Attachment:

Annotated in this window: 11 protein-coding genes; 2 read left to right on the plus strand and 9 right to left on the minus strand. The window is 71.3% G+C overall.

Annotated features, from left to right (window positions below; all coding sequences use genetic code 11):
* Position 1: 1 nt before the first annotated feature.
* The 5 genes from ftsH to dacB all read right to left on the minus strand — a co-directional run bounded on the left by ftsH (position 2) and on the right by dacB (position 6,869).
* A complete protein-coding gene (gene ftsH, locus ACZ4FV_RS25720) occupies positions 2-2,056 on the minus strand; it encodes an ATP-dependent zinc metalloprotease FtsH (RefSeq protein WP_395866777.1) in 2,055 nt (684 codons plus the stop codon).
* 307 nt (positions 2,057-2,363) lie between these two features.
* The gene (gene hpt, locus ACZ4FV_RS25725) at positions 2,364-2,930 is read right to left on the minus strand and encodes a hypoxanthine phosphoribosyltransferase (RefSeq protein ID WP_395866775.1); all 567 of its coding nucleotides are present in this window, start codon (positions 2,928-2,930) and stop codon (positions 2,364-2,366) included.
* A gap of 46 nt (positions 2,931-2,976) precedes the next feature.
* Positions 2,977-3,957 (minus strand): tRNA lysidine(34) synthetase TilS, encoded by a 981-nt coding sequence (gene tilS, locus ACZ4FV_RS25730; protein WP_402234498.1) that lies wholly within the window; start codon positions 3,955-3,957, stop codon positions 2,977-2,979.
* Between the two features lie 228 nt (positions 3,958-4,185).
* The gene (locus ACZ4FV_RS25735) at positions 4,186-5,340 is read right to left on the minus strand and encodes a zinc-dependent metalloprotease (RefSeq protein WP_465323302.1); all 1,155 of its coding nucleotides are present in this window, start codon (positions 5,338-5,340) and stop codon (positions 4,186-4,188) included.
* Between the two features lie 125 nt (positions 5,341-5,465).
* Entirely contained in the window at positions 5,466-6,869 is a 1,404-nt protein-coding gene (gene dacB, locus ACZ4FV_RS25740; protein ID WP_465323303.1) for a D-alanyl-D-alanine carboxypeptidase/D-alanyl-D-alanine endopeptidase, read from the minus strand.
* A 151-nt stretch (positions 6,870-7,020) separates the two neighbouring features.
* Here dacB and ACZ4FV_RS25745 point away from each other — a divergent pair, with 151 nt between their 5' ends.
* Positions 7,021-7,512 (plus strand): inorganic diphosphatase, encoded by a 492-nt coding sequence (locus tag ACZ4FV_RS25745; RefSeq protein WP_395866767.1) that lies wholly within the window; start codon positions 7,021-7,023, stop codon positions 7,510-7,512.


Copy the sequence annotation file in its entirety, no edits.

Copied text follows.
Annotated in this window: 11 protein-coding genes; 2 read left to right on the plus strand and 9 right to left on the minus strand. The window is 71.3% G+C overall.

Annotated features, from left to right (window positions below; all coding sequences use genetic code 11):
* Position 1: 1 nt before the first annotated feature.
* The 5 genes from ftsH to dacB all read right to left on the minus strand — a co-directional run bounded on the left by ftsH (position 2) and on the right by dacB (position 6,869).
* A complete protein-coding gene (gene ftsH, locus ACZ4FV_RS25720) occupies positions 2-2,056 on the minus strand; it encodes an ATP-dependent zinc metalloprotease FtsH (RefSeq protein WP_395866777.1) in 2,055 nt (684 codons plus the stop codon).
* 307 nt (positions 2,057-2,363) lie between these two features.
* The gene (gene hpt, locus ACZ4FV_RS25725) at positions 2,364-2,930 is read right to left on the minus strand and encodes a hypoxanthine phosphoribosyltransferase (RefSeq protein ID WP_395866775.1); all 567 of its coding nucleotides are present in this window, start codon (positions 2,928-2,930) and stop codon (positions 2,364-2,366) included.
* A gap of 46 nt (positions 2,931-2,976) precedes the next feature.
* Positions 2,977-3,957 (minus strand): tRNA lysidine(34) synthetase TilS, encoded by a 981-nt coding sequence (gene tilS, locus ACZ4FV_RS25730; protein WP_402234498.1) that lies wholly within the window; start codon positions 3,955-3,957, stop codon positions 2,977-2,979.
* Between the two features lie 228 nt (positions 3,958-4,185).
* The gene (locus ACZ4FV_RS25735) at positions 4,186-5,340 is read right to left on the minus strand and encodes a zinc-dependent metalloprotease (RefSeq protein WP_465323302.1); all 1,155 of its coding nucleotides are present in this window, start codon (positions 5,338-5,340) and stop codon (positions 4,186-4,188) included.
* Between the two features lie 125 nt (positions 5,341-5,465).
* Entirely contained in the window at positions 5,466-6,869 is a 1,404-nt protein-coding gene (gene dacB, locus ACZ4FV_RS25740; protein ID WP_465323303.1) for a D-alanyl-D-alanine carboxypeptidase/D-alanyl-D-alanine endopeptidase, read from the minus strand.
* A 151-nt stretch (positions 6,870-7,020) separates the two neighbouring features.
* Here dacB and ACZ4FV_RS25745 point away from each other — a divergent pair, with 151 nt between their 5' ends.
* Positions 7,021-7,512 (plus strand): inorganic diphosphatase, encoded by a 492-nt coding sequence (locus tag ACZ4FV_RS25745; RefSeq protein WP_395866767.1) that lies wholly within the window; start codon positions 7,021-7,023, stop codon positions 7,510-7,512.